Instead of worrying about meal prices, lodging, replacing torn clothing, and other miscellaneous costs, as well as to represent the kinds of costs that turn up in daily life, each player pays a monthly upkeep cost based on the lifestyle of the character.

The upkeep can be assumed to take into consideration every expense except the cost of specific adventuring equipment—even taxes, Ultimately each player should choose the level of upkeep she’s willing to pay.

From most modest to priciest, the levels of upkeep are self-sufficient, meager, poor, common, good, and extravagant.

Self-Sufficient: Cost 2 gp per month Even if you own your home (or live with someone else), raise your own food, make your own clothes. and so on, you occasionally need to purchase a new pair of shoes, pay a road toll, or buy staples such as salt. Common laborers earn about 3 gp per month, so they usually have to be Self-Sufficient just to survive.

Meager: Cost 5 gp per month. A meager upkeep assumes that you eat little (or hunt and gather a fair amount of your food in the wild) and sleep in flophouses and occasionally in the street or in the wild.

Poor: Cost 12 gp per month, poor upkeep means providing for yourself from the most basic of travelers accommodations, which are nevertheless better than living on the street or in the woods.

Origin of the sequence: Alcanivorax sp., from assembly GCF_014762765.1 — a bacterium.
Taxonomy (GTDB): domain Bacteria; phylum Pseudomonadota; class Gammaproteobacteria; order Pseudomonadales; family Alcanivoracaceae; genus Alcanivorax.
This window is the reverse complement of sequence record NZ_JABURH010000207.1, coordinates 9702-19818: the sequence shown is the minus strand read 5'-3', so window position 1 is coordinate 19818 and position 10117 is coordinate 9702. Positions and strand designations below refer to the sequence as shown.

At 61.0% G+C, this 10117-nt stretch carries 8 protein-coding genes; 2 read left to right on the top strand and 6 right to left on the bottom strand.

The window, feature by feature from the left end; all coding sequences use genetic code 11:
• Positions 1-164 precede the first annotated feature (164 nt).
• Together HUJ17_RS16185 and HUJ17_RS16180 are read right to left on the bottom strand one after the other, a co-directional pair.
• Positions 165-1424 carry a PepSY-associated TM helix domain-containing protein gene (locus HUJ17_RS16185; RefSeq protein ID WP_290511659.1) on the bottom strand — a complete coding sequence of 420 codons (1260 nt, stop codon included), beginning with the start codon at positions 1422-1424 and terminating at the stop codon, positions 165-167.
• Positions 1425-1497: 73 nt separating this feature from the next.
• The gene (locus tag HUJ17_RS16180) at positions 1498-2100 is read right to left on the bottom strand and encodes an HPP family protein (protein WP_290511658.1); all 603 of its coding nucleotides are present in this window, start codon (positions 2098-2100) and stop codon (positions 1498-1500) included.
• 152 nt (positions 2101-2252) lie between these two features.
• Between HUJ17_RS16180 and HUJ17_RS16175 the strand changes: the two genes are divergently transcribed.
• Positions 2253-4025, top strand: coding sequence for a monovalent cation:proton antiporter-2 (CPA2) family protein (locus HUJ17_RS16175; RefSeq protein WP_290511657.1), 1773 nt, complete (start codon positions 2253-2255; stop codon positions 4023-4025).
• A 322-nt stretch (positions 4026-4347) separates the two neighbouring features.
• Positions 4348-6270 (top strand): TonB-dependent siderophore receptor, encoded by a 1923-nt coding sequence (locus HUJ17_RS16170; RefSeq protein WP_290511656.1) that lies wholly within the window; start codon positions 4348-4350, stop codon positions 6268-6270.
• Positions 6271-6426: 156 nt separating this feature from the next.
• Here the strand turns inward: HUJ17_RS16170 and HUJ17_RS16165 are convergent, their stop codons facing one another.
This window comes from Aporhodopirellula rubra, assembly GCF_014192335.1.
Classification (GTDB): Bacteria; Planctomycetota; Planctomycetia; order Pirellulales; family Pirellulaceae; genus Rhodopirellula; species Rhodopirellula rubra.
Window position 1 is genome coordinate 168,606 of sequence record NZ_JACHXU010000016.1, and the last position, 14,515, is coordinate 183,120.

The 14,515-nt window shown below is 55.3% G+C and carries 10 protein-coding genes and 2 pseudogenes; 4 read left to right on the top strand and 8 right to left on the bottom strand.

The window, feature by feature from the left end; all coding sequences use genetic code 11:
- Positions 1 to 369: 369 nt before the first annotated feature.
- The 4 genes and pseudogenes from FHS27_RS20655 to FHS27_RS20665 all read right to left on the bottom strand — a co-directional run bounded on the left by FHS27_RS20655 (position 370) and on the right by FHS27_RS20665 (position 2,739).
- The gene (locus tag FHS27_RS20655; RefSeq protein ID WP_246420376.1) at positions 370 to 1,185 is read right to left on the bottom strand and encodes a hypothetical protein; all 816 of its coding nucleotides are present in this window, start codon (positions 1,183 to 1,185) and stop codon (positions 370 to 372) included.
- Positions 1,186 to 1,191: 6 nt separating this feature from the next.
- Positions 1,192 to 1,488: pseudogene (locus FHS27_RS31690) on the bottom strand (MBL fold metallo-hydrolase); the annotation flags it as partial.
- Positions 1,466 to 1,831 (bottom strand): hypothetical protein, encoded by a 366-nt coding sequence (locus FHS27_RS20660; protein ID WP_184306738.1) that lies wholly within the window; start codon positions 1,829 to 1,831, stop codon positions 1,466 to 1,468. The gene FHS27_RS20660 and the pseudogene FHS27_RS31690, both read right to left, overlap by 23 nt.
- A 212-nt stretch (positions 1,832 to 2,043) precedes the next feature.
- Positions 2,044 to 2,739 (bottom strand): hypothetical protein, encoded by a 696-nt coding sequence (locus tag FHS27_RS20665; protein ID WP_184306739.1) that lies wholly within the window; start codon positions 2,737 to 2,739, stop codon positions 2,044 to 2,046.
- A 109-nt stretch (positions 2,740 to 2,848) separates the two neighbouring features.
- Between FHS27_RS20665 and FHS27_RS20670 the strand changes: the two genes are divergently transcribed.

Common: Cost 45 gp per month. You live in inns and eat tavern meals every day, a practice that quickly grows to be moderately expensive. This level of upkeep assumes the occasional night drinking in the tavern or a nice glass of wine with dinner.

Good: Cost 100 gp per month. You always stay in your own room at inns, and you eat healthy, solid meals with a glass of wine. You maintain a jaunty style with your clothing and try to keep yourself supplied with the good things in life.

Extravagant: Cost 200 gp per month. You buy and use only the best. You take the finest rooms in the finest inns. eat lavish meals with the best wines, attend and throw stunning patties, have regal clothing, and make flamboyant gestures through large expenditures. You may even own your own impressive home with servants.

Note: If an adventurer has a place to stay, the resulting cost for a lifestyle is equivalent to the next lowest level of Upkeep. (Ex. an adventurer who lives in the family home and wishes to maintain a Good Lifestyle, pays the same Upkeep cost as another adventurer living a Common lifestyle. The place to stay should be accounted for in game or with a background story.)

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The World of Arith Autumnfyr